Tuesday, August 2, 2011

U.S. Diplomat Opposed the Zionist Idea in 1920

Anti-Zionist demonstration, February 1920
The Palestinian Arabs’ anti-Zionist demonstrations (see also yesterday’s posting) were not a one-time occurrence in 1920.  There were several such demonstrations in February, March and April 1920.  The latter, held during the week-long Nebi Musa festival, turned into an anti-Jewish pogrom.

Col. Storrs, opposed the
Zionists
Several senior officials of the British Mandate were strongly opposed to the Balfour Declaration, with one, Col. Ronald Storrs, the military governor of Jerusalem and Judea, actually being accused by one of his colleagues of coaching Haj Amin el-Husseini on inciting the mobs.
Glazebrook (in top hat) and his
Consulate staff (VMI archives)
The British anti-Zionists found a sympathetic ally in the U.S. Consul General to Jerusalem, Dr. Otis Glazebrook, a former missionary who was a personal friend of President Woodrow Wilson.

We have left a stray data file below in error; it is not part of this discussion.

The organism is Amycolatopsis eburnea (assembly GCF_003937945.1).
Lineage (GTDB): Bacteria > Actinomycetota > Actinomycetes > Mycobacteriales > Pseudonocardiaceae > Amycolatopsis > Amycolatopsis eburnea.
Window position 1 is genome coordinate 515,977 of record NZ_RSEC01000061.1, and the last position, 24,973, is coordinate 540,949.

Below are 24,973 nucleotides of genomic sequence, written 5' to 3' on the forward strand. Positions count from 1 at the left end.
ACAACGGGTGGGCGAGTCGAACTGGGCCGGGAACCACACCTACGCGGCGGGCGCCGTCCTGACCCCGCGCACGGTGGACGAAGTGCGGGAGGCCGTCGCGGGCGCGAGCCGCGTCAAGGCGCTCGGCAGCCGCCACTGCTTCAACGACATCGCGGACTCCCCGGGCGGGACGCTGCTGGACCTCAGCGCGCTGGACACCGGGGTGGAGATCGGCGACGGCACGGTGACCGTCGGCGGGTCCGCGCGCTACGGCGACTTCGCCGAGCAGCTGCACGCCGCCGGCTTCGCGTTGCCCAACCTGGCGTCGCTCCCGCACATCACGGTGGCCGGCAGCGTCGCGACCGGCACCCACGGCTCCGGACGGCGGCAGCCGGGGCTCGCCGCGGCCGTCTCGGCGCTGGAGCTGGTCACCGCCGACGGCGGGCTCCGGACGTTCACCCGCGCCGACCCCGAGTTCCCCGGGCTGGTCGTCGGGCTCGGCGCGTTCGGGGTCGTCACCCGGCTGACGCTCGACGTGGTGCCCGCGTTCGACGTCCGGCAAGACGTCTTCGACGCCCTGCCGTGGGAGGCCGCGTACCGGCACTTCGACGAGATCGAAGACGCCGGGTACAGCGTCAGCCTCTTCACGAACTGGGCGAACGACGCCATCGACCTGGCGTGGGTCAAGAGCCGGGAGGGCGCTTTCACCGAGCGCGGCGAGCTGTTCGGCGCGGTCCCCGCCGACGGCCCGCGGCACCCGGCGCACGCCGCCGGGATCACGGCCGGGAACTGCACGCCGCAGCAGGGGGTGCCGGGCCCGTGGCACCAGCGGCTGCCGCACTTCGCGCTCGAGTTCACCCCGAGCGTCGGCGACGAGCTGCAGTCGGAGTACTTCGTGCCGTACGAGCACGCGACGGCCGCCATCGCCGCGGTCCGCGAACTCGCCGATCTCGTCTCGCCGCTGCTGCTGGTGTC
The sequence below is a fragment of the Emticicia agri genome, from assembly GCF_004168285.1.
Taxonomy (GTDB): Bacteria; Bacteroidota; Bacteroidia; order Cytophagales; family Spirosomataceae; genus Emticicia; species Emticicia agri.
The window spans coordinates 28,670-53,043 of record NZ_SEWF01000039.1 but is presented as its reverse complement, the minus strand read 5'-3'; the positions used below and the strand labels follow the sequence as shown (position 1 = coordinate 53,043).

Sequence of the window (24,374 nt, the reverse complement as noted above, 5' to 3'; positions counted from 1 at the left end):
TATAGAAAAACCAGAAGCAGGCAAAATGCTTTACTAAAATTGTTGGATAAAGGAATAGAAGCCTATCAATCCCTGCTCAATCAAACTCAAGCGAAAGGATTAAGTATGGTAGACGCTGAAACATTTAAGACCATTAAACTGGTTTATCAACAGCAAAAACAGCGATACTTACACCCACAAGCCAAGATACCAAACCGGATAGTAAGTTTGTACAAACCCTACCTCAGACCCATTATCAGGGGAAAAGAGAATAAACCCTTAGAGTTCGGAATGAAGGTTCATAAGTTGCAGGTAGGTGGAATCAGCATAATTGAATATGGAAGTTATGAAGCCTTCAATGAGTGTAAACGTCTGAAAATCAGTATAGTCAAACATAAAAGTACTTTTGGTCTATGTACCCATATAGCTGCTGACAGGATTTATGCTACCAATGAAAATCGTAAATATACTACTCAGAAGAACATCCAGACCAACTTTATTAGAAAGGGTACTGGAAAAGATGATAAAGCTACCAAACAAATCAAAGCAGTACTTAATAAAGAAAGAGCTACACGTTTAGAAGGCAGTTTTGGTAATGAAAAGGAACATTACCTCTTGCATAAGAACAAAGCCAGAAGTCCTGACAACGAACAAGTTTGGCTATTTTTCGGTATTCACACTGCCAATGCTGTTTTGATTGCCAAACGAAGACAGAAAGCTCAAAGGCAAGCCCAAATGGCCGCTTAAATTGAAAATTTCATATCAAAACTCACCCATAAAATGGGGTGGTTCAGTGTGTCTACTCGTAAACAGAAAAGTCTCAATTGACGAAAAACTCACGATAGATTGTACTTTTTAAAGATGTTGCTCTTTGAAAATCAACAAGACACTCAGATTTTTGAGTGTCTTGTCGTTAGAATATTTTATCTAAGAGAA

During World War I and prior to the United States entering the war, Glazebrook used his position in Jerusalem to protect Jews from local Turkish tyrants and to relay money from the American Jewish community to Jewish indigents.  In a 1931 obituary for the diplomat, the JTA reported, "Dr. Glazebrook distributed Jewish relief funds in Jerusalem during the war, for which he received high praise from Jewish leaders in the United States."


Original caption: "Demonstrators carrying Dr. Glazebrook
on their shoulders"
But in his secret cables to the State Department, Glazebrook was vehement in his opposition to the Zionist enterprise.  According to one account, the Consul warned in 1919 that local opposition to Zionism was "real, intense, and universal.... Any importation of Zionists would be met by force of arms."  Glazebrook also accused Jews of threatening to destroy the Church of the Holy Sepulcher. [HT: YM]

Perhaps it should not be a surprise, therefore, that the Arab demonstrators against Zionism hoisted Glazebrook on their shoulders as a hero.

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